It’s also anybody’s guess what our son will be doing. Currently Max is working on a script and hoping his agent can help him find a writing position. He sleeps at his girlfriend’s house most nights and comes home in the mornings when she goes to her job. Reclining on his twin bed (green with fish carved into the headboard), he types on his laptop and guzzles Coke Zero. Clothing spills out from his drawers and fills up a giant laundry bag.
I try to tolerate the mess until Wednesday when the housekeeper arrives. (God bless that hardy soul.) There’s no use fighting with Max, I’ve learned. A much better strategy is to close the door to his bedroom and pop a few Tums.
Simpler, but more painful, has been our separation from Sparky. Our beloved Norwich Terrier moved out forever six months ago. (See “For Love of Sparky, “1/31/14). We have given away most of his stuff—doggy toys, treats, bowls, bed, clothing—to neighbors with pooches. Of course we saved the two sweaters he had as a pup and a few other mementoes. Although we tried to extend his life with chemotherapy, Sparky had other ideas. After two treatments, our pooch departed for canine heaven. Hopefully, he is enjoying endless treats and resting in peace.
Speaking of peace, how much longer can we all stand to live together? When I was in my early twenties, I couldn’t wait to leave home. The moment I earned enough money to scrape by—at 24—I moved into a tiny studio and thought I’d reached nirvana. Shortly thereafter, my parents sold our coop and downsized to a smaller rental. After I left, they didn’t need the extra space, and the money from the sale of the apartment was very helpful since my father was older and slowing down. I still remember how much fun my parents had finding and decorating a new “love nest.”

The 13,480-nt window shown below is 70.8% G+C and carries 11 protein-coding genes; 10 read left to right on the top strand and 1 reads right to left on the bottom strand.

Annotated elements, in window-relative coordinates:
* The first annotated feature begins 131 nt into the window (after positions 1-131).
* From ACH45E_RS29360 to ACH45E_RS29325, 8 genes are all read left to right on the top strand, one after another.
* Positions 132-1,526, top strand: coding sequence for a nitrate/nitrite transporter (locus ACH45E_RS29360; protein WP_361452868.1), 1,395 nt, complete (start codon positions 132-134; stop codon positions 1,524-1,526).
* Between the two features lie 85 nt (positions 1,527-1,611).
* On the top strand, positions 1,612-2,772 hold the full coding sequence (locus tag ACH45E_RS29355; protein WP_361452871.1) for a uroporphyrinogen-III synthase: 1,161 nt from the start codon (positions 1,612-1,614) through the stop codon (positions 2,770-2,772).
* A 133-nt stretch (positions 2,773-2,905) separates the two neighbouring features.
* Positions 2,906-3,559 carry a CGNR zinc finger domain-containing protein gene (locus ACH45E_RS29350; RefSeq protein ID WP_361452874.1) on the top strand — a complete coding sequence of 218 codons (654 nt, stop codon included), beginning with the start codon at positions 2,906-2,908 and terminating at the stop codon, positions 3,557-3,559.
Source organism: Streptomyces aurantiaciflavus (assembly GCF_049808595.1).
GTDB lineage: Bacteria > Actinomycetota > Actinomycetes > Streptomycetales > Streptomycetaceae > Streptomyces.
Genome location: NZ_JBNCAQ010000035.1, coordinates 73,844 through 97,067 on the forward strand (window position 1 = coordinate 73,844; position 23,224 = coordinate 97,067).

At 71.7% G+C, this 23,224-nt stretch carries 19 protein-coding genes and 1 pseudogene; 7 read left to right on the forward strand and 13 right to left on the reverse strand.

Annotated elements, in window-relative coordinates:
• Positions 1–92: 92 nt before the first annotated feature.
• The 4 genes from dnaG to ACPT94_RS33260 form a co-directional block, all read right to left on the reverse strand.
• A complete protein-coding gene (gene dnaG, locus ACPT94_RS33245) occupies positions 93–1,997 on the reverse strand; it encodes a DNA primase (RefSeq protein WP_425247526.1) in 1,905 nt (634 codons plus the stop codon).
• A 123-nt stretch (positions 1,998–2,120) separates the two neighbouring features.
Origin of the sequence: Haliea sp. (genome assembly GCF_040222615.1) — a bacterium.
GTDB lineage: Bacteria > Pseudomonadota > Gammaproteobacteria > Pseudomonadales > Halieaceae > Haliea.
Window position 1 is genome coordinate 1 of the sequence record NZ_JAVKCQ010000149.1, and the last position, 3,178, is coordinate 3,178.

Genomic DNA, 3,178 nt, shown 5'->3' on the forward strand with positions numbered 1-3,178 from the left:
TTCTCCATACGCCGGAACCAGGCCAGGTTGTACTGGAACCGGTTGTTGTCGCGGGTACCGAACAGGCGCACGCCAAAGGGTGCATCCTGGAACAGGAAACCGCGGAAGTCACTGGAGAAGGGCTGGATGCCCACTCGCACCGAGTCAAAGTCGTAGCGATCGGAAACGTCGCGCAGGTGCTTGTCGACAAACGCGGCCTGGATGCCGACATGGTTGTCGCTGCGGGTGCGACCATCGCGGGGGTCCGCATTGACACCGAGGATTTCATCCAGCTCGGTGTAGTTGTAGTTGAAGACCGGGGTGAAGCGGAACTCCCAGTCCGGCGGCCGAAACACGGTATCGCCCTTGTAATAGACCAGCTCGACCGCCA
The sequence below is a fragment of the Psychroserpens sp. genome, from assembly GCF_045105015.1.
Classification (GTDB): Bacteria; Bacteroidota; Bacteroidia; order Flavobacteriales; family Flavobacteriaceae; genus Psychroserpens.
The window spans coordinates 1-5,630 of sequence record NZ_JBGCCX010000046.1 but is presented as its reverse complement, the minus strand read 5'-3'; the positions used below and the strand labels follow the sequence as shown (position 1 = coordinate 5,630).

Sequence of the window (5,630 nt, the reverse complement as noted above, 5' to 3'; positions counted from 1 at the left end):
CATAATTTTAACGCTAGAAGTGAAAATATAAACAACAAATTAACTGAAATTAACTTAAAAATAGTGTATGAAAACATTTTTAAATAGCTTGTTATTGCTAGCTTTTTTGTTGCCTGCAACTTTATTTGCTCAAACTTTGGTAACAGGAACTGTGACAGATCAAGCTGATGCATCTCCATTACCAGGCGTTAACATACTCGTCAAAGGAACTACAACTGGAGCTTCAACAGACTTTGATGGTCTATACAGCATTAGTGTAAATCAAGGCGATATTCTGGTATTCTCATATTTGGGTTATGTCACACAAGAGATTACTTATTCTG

Hmm…Maybe Henry and I should move to a two bedroom and escape from Second Avenue? Our lease is up at the end of the year; the rent is already pretty high; and completion of the subway is still light years away. We’ve lived in the same nest for 23 years, while watching our building go steadily downhill. Nowadays one of our two elevators is always broken. A permanent sign in English and Spanish warns tenants to be careful because the elevator doesn’t always “level.” Every summer the antique air conditioning system breaks down more often, usually during the hottest days. Instead of replacing the whole system—as the super recommended years ago—the owner prefers the cheaper solution of ordering a new part and letting the tenants sweat until it arrives.
Once upon a time, when we moved into the building, there was furniture in the lobby. Nothing fancy, mind you, but there was a table with chairs, and a bench. If the elevator was slow or the bus was late to pick up your child, at least there was a place to sit. Not anymore. When the furniture wore out, it was simply removed. What happens now to the old people with canes, the working people waiting for car pick-ups, or moms waiting for their kids to get off the school bus? We are all are out of luck. Tenants who don’t like the minimal services are welcome to move out. The landlord will be happy to rent the vacated apartment for hundreds more than he previously received.